The most wonderful part of returning to Melbourne however has been regaining that sense of belonging that I only recently realised had gone. I come from a very large family. I have 40 cousins on my mother's side and as many again on my father's. This makes for a rather large safety net of people and places to stay and shoulders to cry on and hugs on tap and the odd cash loan and the occasional meal ... you understand what I mean? So to leave all that behind was rather scary but I survived and Ian and I built a life of our own.

What I did not realise though was that I lived with an underlying sense of loss during my time away. Obviously I was not alone - I had Ian, I had wonderful friends and colleagues and my life was full. However it did not replace the fact that my people were so far away.

You see not only am I Australian but I am Maltese first and always was. When I got to England people heard me speak and declared me an Aussie. I know that sounds odd but growing up in a very multicultural city, meeting people my own age always entailed that conversation around what nationality you were. We all knew we were Aussies but most of us were first generation so our roots were not that set and I guess we were all figuring out who we were and how we fit in. So my answer to the inevitable so what nationality are you? was always I am Maltese but I was born here.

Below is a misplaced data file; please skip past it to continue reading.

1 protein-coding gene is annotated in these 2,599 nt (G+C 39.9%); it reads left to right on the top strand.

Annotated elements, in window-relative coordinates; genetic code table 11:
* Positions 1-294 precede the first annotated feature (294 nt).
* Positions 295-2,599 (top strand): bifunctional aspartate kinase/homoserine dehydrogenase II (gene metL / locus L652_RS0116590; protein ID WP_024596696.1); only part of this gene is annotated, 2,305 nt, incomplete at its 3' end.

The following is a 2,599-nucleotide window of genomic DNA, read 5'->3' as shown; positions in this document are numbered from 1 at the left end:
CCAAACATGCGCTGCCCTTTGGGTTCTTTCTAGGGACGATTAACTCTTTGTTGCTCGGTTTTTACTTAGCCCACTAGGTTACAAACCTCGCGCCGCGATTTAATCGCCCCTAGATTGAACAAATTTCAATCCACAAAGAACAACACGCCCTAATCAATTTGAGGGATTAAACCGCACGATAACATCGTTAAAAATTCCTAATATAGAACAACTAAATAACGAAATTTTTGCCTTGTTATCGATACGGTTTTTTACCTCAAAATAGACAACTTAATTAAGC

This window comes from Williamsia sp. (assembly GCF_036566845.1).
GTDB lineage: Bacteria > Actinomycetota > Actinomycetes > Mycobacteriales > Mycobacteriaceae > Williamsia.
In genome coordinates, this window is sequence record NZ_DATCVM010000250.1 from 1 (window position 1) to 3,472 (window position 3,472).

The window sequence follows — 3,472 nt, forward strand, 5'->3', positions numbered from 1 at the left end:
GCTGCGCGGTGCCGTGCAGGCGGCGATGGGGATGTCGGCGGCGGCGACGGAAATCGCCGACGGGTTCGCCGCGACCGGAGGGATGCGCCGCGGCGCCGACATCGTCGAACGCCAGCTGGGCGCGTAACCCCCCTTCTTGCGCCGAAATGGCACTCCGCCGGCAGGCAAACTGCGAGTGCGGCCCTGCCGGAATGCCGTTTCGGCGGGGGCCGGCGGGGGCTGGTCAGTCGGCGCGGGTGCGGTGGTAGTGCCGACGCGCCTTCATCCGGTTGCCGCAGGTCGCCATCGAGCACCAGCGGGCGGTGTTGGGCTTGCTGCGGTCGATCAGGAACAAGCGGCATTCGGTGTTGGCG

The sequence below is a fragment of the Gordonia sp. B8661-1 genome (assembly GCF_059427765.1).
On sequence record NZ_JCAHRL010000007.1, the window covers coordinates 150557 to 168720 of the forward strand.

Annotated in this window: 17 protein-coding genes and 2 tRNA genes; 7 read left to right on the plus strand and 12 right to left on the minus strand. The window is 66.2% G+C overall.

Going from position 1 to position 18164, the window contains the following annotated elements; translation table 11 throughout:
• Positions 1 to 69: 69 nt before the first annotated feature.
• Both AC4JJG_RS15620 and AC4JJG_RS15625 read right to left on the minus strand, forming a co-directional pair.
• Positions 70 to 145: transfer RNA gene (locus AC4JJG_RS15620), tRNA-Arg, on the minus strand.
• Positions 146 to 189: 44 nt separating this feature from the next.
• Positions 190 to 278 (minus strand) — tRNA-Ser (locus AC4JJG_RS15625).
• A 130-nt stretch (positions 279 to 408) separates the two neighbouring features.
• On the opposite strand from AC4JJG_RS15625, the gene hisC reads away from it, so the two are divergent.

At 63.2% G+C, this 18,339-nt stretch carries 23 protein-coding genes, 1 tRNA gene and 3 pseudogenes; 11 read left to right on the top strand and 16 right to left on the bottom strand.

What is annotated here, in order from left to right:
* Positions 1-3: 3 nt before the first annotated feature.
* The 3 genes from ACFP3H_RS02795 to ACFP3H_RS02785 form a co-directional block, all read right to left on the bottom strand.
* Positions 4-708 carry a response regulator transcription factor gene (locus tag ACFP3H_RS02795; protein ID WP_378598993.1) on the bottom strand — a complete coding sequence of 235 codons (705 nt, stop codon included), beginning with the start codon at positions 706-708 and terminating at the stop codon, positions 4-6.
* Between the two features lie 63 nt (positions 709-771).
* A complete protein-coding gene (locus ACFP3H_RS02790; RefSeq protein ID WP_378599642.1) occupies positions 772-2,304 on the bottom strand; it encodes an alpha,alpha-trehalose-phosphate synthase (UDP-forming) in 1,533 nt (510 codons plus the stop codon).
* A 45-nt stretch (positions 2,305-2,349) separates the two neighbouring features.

With all that in mind I lived in England, in South Manchester among the English. It was rare that I heard anyone speaking Maltese or Greek or Croatian - the languages of my youth and the ones I can swear most profusely in.

I digress. This essay was about home and belonging so I'll get to the point.

Our friends Anna & Kev lent us the DVD series of an Australian program called LOvE my WaY which Ian and I watched compulsively over about 4 days. It is some of the best telly I have ever seen but aside from that it moved me deeply. In case any of you ever catch it, I won't spoil it for you with details however, towards the end of season one there is a death. As I watched each member of the family unit, shambolic as the relationships were, for this family were not all bound by blood, I found myself sobbing.

Ian asked me what I was crying about as he realised is was not just a reaction to what was happening on the screen. Perceptive husband. The thing is he was right, I was not crying because a character had died. It was slowly dawning on me that as I watched each person drift in and out of their own private grief, they remained strongly bound to the unit they called their family. No matter how badly they behaved or how far they flung themselves from each other, they were still part of that unit and therefore, always connected to it.

And there it was. I was suddenly reminded again how badly I wanted to feel that I belonged. Then I realised something. I already did. What I had been missing and searching for was here. My family and my people. I knew then that no matter how crap life got, I belonged somewhere and to something and that made it all okay. I cried because I had missed that so much and I was so happy to be back.

As hard as the wrench from England has been for Ian, my hope is that he will one day he too feels that he belongs here. Not just to this place, the land and its culture, but to the people here. My people.